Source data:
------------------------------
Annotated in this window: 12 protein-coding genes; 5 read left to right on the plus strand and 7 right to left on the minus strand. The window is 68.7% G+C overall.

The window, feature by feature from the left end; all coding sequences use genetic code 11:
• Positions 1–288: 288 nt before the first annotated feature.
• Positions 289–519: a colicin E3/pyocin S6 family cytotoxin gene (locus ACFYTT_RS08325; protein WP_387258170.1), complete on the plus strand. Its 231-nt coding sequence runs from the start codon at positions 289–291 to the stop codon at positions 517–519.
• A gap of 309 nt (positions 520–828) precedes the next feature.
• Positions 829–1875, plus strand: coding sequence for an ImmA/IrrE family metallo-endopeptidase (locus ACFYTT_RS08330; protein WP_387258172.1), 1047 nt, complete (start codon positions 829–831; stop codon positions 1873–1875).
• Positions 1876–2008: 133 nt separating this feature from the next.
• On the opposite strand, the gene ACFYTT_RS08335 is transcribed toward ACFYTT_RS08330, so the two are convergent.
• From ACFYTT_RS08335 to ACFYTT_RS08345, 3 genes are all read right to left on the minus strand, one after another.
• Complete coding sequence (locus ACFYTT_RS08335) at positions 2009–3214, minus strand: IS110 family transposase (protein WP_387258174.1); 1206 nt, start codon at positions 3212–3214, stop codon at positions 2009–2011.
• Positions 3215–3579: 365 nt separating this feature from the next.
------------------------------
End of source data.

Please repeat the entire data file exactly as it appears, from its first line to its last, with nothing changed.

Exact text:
Annotated in this window: 12 protein-coding genes; 5 read left to right on the plus strand and 7 right to left on the minus strand. The window is 68.7% G+C overall.

The window, feature by feature from the left end; all coding sequences use genetic code 11:
• Positions 1–288: 288 nt before the first annotated feature.
• Positions 289–519: a colicin E3/pyocin S6 family cytotoxin gene (locus ACFYTT_RS08325; protein WP_387258170.1), complete on the plus strand. Its 231-nt coding sequence runs from the start codon at positions 289–291 to the stop codon at positions 517–519.
• A gap of 309 nt (positions 520–828) precedes the next feature.
• Positions 829–1875, plus strand: coding sequence for an ImmA/IrrE family metallo-endopeptidase (locus ACFYTT_RS08330; protein WP_387258172.1), 1047 nt, complete (start codon positions 829–831; stop codon positions 1873–1875).
• Positions 1876–2008: 133 nt separating this feature from the next.
• On the opposite strand, the gene ACFYTT_RS08335 is transcribed toward ACFYTT_RS08330, so the two are convergent.
• From ACFYTT_RS08335 to ACFYTT_RS08345, 3 genes are all read right to left on the minus strand, one after another.
• Complete coding sequence (locus ACFYTT_RS08335) at positions 2009–3214, minus strand: IS110 family transposase (protein WP_387258174.1); 1206 nt, start codon at positions 3212–3214, stop codon at positions 2009–2011.
• Positions 3215–3579: 365 nt separating this feature from the next.